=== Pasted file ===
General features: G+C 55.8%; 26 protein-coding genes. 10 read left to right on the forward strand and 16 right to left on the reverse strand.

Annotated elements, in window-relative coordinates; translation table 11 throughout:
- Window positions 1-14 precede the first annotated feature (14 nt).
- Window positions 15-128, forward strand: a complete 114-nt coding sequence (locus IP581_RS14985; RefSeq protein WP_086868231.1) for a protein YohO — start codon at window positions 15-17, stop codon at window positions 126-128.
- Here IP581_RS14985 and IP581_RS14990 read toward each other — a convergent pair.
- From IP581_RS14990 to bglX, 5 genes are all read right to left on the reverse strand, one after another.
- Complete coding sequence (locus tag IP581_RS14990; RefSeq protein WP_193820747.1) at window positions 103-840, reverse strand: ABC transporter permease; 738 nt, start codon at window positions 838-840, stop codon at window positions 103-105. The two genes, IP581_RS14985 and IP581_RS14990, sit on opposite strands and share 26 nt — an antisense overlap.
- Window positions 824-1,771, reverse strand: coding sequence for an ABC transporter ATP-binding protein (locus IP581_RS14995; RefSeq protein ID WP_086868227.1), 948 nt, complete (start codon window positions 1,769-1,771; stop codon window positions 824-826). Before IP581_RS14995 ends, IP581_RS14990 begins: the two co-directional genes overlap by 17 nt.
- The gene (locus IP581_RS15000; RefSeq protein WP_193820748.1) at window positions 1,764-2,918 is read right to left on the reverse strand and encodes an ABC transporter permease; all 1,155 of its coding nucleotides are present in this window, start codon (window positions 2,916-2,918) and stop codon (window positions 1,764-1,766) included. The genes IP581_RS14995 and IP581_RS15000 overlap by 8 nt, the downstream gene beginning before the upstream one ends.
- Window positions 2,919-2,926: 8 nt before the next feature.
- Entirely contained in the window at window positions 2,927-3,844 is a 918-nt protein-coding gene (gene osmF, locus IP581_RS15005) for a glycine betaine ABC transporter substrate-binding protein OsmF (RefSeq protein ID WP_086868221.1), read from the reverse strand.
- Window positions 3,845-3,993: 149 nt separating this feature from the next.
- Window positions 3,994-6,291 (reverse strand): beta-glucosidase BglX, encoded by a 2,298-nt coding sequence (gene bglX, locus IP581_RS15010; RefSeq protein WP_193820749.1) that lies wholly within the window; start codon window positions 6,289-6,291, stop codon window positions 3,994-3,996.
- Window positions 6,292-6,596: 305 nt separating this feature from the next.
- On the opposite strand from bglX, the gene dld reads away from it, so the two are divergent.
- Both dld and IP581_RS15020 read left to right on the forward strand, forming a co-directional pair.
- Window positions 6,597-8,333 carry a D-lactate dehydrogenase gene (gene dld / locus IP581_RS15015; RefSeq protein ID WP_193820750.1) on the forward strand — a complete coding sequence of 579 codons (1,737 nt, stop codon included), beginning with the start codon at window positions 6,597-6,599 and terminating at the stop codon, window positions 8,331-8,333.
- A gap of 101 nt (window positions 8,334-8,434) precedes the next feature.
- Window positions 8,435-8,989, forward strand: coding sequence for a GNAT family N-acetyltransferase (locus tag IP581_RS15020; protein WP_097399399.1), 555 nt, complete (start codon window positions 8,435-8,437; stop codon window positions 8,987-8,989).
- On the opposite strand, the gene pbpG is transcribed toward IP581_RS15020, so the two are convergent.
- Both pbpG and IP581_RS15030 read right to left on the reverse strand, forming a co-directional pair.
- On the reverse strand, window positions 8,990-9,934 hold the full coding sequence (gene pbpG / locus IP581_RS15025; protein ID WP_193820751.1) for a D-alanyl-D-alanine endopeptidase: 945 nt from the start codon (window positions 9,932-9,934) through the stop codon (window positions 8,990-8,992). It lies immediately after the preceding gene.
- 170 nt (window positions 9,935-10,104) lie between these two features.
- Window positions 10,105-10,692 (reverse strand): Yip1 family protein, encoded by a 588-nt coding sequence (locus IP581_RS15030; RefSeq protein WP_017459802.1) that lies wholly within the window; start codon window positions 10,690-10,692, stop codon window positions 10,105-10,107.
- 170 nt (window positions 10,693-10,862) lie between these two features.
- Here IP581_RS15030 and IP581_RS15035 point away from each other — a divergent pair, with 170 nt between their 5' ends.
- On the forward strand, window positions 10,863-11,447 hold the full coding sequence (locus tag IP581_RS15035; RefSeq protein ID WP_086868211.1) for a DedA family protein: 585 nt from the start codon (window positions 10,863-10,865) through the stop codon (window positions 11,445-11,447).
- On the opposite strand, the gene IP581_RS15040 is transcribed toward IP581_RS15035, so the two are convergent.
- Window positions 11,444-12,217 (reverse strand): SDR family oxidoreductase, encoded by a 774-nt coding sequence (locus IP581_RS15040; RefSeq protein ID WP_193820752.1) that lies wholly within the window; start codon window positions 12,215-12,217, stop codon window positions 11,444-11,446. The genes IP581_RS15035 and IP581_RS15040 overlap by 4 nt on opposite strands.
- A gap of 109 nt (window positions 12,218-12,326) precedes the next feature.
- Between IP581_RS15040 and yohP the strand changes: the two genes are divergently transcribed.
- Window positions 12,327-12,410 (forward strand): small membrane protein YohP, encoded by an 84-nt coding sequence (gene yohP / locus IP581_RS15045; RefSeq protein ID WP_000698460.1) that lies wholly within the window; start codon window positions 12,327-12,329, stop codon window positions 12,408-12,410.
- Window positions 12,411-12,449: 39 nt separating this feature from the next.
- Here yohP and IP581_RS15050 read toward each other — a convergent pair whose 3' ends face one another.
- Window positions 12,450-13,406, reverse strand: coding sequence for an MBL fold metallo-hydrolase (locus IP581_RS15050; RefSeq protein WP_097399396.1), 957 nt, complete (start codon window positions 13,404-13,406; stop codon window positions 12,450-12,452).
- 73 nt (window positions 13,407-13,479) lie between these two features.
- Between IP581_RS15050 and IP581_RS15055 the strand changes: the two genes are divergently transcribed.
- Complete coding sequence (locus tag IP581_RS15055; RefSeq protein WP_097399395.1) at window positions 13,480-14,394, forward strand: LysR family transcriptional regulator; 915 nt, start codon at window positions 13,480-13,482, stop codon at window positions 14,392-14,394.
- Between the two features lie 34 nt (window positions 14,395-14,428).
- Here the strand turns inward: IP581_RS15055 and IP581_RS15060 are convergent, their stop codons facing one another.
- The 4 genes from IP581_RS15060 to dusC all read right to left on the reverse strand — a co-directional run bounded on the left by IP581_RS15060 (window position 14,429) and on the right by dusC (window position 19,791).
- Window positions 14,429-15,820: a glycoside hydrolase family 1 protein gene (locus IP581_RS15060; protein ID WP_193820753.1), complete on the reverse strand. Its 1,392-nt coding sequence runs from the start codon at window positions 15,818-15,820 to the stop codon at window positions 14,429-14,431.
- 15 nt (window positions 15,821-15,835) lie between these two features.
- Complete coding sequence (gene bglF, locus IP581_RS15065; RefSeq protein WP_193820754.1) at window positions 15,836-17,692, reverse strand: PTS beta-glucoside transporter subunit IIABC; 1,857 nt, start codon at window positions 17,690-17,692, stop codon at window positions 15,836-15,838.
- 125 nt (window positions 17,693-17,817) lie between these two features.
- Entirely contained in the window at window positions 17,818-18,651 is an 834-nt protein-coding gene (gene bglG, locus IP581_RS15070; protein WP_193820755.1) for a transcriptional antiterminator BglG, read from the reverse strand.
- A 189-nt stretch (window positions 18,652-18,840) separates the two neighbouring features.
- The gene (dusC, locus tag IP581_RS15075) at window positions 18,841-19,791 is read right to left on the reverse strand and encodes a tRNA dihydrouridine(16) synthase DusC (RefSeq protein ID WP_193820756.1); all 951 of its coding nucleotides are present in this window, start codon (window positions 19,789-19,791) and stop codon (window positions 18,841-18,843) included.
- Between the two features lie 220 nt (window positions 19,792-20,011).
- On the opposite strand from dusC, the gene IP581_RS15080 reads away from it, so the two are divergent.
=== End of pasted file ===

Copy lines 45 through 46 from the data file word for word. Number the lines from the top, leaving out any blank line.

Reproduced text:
- 125 nt (window positions 17,693-17,817) lie between these two features.
- Entirely contained in the window at window positions 17,818-18,651 is an 834-nt protein-coding gene (gene bglG, locus IP581_RS15070; protein WP_193820755.1) for a transcriptional antiterminator BglG, read from the reverse strand.